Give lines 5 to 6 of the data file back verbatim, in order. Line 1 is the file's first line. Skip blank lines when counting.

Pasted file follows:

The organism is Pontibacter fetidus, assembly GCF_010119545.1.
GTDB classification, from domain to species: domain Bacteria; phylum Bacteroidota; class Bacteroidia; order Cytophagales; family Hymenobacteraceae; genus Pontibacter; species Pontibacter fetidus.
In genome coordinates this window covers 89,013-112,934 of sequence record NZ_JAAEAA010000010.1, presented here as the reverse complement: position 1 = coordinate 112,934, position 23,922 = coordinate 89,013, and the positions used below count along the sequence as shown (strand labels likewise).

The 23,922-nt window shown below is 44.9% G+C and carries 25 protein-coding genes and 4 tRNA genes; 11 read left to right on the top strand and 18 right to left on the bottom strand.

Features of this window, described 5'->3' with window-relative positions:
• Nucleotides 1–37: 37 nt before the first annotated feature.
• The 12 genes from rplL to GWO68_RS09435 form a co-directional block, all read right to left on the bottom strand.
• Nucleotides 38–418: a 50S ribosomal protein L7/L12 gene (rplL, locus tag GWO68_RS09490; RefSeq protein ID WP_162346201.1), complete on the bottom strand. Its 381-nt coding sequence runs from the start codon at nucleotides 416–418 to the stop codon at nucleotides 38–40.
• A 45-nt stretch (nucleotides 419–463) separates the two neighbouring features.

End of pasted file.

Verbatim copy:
Features of this window, described 5'->3' with window-relative positions:
• Nucleotides 1–37: 37 nt before the first annotated feature.